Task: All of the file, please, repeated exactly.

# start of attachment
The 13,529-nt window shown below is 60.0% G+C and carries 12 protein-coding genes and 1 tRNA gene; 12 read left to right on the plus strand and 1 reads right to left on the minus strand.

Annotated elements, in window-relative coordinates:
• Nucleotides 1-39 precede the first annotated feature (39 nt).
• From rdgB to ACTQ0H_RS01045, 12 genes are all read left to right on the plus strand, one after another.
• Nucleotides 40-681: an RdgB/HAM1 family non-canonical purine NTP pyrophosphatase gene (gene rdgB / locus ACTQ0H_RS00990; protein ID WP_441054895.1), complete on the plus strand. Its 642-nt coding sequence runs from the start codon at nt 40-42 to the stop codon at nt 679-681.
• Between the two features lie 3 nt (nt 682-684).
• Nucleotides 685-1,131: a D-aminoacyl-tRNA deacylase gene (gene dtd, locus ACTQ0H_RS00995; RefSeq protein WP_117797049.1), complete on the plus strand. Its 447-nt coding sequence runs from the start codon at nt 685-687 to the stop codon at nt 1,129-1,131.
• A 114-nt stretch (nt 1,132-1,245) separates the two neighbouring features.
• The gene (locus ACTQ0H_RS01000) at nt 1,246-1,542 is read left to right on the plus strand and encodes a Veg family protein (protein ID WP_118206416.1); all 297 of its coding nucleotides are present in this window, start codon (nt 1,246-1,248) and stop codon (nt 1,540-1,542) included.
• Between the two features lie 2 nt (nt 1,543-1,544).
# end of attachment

The 13,529-nt window shown below is 60.0% G+C and carries 12 protein-coding genes and 1 tRNA gene; 12 read left to right on the plus strand and 1 reads right to left on the minus strand.

Annotated elements, in window-relative coordinates:
• Nucleotides 1-39 precede the first annotated feature (39 nt).
• From rdgB to ACTQ0H_RS01045, 12 genes are all read left to right on the plus strand, one after another.
• Nucleotides 40-681: an RdgB/HAM1 family non-canonical purine NTP pyrophosphatase gene (gene rdgB / locus ACTQ0H_RS00990; protein ID WP_441054895.1), complete on the plus strand. Its 642-nt coding sequence runs from the start codon at nt 40-42 to the stop codon at nt 679-681.
• Between the two features lie 3 nt (nt 682-684).
• Nucleotides 685-1,131: a D-aminoacyl-tRNA deacylase gene (gene dtd, locus ACTQ0H_RS00995; RefSeq protein WP_117797049.1), complete on the plus strand. Its 447-nt coding sequence runs from the start codon at nt 685-687 to the stop codon at nt 1,129-1,131.
• A 114-nt stretch (nt 1,132-1,245) separates the two neighbouring features.
• The gene (locus ACTQ0H_RS01000) at nt 1,246-1,542 is read left to right on the plus strand and encodes a Veg family protein (protein ID WP_118206416.1); all 297 of its coding nucleotides are present in this window, start codon (nt 1,246-1,248) and stop codon (nt 1,540-1,542) included.
• Between the two features lie 2 nt (nt 1,543-1,544).